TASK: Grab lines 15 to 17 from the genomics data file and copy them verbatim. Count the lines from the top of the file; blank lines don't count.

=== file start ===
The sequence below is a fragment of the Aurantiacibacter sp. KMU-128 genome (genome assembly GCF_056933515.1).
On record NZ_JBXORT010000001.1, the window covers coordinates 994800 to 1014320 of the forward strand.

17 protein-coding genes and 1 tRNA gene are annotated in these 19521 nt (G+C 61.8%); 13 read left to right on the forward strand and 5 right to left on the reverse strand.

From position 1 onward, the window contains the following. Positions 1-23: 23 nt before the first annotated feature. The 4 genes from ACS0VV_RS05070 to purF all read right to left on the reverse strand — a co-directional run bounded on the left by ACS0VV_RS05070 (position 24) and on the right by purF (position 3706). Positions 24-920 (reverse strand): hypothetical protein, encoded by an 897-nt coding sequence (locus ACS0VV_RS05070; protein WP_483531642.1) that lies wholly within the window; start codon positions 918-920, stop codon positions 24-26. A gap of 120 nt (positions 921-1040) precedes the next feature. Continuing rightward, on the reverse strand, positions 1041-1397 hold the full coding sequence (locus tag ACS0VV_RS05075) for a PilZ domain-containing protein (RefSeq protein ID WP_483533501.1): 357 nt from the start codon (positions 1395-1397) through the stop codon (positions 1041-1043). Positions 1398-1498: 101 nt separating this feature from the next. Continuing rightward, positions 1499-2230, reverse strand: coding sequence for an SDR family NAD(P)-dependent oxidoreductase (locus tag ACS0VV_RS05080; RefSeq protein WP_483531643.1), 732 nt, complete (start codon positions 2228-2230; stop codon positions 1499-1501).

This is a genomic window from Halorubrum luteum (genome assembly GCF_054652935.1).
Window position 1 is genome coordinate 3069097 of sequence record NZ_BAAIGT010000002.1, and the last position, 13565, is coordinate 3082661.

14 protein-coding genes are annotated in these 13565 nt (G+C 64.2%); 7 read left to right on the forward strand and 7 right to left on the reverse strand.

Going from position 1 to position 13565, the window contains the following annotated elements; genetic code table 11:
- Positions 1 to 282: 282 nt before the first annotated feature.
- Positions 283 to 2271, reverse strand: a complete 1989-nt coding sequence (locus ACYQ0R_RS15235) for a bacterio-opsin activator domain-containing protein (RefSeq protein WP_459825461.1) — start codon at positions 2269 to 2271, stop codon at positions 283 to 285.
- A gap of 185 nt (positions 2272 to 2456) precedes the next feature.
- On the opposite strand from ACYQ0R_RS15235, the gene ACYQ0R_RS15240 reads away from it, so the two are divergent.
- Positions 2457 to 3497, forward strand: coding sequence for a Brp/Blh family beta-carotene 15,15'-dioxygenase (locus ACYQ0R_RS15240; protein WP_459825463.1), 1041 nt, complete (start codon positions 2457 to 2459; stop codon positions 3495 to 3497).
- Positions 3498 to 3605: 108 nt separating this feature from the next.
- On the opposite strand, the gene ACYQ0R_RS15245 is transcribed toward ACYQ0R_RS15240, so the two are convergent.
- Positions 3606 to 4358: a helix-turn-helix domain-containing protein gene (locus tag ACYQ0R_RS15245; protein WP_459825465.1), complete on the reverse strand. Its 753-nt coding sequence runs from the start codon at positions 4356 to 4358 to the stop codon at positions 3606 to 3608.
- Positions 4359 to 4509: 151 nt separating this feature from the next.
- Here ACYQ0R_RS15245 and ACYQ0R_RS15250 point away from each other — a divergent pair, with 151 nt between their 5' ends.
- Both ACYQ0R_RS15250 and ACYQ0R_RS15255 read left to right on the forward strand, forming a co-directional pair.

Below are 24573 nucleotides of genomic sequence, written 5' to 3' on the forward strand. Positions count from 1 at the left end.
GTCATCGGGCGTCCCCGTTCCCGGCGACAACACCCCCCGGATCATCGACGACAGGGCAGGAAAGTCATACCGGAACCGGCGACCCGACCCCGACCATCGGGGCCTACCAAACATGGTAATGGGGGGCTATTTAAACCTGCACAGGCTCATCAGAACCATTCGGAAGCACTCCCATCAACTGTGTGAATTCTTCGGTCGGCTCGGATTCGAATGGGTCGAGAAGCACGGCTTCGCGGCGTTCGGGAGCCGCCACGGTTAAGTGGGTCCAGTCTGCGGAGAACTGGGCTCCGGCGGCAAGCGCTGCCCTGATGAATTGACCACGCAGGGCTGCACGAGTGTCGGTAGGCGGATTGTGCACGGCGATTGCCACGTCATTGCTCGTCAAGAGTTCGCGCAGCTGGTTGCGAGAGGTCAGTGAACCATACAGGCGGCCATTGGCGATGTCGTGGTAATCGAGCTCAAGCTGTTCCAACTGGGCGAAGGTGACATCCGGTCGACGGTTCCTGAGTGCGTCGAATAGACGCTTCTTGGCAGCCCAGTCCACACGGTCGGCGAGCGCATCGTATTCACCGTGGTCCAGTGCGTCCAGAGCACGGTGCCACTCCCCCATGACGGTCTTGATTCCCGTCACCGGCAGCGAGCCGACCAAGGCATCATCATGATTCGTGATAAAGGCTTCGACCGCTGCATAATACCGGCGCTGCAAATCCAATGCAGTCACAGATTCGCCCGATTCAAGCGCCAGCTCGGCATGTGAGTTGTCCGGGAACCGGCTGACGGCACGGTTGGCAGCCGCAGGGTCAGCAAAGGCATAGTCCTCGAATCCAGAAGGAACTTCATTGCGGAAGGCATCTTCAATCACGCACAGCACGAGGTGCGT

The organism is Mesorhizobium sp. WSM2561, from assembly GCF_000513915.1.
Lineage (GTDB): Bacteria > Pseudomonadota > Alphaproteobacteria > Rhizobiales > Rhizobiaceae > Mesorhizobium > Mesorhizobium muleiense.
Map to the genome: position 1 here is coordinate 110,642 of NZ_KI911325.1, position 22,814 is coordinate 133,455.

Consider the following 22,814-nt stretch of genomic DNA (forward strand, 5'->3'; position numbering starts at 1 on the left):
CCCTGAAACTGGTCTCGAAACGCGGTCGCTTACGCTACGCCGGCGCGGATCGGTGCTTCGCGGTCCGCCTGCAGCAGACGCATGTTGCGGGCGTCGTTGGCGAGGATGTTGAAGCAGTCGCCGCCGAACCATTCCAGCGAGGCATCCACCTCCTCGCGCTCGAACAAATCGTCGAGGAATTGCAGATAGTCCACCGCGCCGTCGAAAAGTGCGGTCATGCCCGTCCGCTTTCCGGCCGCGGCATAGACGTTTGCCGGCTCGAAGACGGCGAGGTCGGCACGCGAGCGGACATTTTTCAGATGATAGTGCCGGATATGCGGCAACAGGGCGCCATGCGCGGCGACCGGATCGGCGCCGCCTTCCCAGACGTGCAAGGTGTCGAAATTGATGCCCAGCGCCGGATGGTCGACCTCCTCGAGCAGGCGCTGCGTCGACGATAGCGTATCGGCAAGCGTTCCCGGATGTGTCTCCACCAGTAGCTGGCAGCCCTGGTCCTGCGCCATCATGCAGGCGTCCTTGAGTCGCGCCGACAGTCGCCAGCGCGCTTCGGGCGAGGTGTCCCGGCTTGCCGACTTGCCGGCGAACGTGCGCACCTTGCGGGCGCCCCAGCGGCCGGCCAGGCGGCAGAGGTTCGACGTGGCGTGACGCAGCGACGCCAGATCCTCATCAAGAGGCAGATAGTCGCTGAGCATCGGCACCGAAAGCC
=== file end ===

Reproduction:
- On the opposite strand, the gene ACYQ0R_RS15245 is transcribed toward ACYQ0R_RS15240, so the two are convergent.
- Positions 3606 to 4358: a helix-turn-helix domain-containing protein gene (locus tag ACYQ0R_RS15245; protein WP_459825465.1), complete on the reverse strand. Its 753-nt coding sequence runs from the start codon at positions 4356 to 4358 to the stop codon at positions 3606 to 3608.
- Positions 4359 to 4509: 151 nt separating this feature from the next.